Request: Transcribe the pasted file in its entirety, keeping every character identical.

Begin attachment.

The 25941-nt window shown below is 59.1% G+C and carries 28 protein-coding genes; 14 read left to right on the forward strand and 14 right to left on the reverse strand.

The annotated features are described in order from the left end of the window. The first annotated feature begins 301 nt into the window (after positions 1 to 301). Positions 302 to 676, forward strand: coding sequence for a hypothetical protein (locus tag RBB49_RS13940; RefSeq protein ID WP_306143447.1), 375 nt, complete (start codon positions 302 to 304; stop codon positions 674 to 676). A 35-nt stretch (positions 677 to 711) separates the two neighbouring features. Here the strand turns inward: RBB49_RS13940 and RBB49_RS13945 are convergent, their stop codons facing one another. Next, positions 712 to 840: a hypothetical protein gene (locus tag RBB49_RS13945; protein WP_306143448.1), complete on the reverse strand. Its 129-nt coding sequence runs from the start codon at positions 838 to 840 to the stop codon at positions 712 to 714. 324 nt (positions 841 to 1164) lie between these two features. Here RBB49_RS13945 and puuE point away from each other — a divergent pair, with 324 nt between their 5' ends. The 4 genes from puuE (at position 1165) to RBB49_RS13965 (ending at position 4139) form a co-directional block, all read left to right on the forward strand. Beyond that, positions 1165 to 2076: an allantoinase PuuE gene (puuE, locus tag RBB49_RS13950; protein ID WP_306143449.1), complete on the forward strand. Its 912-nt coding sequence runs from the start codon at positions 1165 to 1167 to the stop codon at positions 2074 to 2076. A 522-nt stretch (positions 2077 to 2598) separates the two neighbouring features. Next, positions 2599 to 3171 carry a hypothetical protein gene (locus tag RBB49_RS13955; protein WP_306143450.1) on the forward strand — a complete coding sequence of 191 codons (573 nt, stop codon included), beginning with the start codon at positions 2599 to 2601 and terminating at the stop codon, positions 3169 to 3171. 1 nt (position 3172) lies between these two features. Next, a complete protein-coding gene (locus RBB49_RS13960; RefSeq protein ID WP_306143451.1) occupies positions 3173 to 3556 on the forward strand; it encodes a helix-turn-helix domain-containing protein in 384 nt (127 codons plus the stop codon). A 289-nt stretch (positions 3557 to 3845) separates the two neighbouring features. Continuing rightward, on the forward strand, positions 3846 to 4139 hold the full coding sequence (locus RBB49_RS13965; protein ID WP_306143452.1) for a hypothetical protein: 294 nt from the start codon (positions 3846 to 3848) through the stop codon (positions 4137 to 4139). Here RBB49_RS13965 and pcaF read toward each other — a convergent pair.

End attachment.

The 25941-nt window shown below is 59.1% G+C and carries 28 protein-coding genes; 14 read left to right on the forward strand and 14 right to left on the reverse strand.

The annotated features are described in order from the left end of the window. The first annotated feature begins 301 nt into the window (after positions 1 to 301). Positions 302 to 676, forward strand: coding sequence for a hypothetical protein (locus tag RBB49_RS13940; RefSeq protein ID WP_306143447.1), 375 nt, complete (start codon positions 302 to 304; stop codon positions 674 to 676). A 35-nt stretch (positions 677 to 711) separates the two neighbouring features. Here the strand turns inward: RBB49_RS13940 and RBB49_RS13945 are convergent, their stop codons facing one another. Next, positions 712 to 840: a hypothetical protein gene (locus tag RBB49_RS13945; protein WP_306143448.1), complete on the reverse strand. Its 129-nt coding sequence runs from the start codon at positions 838 to 840 to the stop codon at positions 712 to 714. 324 nt (positions 841 to 1164) lie between these two features. Here RBB49_RS13945 and puuE point away from each other — a divergent pair, with 324 nt between their 5' ends. The 4 genes from puuE (at position 1165) to RBB49_RS13965 (ending at position 4139) form a co-directional block, all read left to right on the forward strand. Beyond that, positions 1165 to 2076: an allantoinase PuuE gene (puuE, locus tag RBB49_RS13950; protein ID WP_306143449.1), complete on the forward strand. Its 912-nt coding sequence runs from the start codon at positions 1165 to 1167 to the stop codon at positions 2074 to 2076. A 522-nt stretch (positions 2077 to 2598) separates the two neighbouring features. Next, positions 2599 to 3171 carry a hypothetical protein gene (locus tag RBB49_RS13955; protein WP_306143450.1) on the forward strand — a complete coding sequence of 191 codons (573 nt, stop codon included), beginning with the start codon at positions 2599 to 2601 and terminating at the stop codon, positions 3169 to 3171. 1 nt (position 3172) lies between these two features. Next, a complete protein-coding gene (locus RBB49_RS13960; RefSeq protein ID WP_306143451.1) occupies positions 3173 to 3556 on the forward strand; it encodes a helix-turn-helix domain-containing protein in 384 nt (127 codons plus the stop codon). A 289-nt stretch (positions 3557 to 3845) separates the two neighbouring features. Continuing rightward, on the forward strand, positions 3846 to 4139 hold the full coding sequence (locus RBB49_RS13965; protein ID WP_306143452.1) for a hypothetical protein: 294 nt from the start codon (positions 3846 to 3848) through the stop codon (positions 4137 to 4139). Here RBB49_RS13965 and pcaF read toward each other — a convergent pair.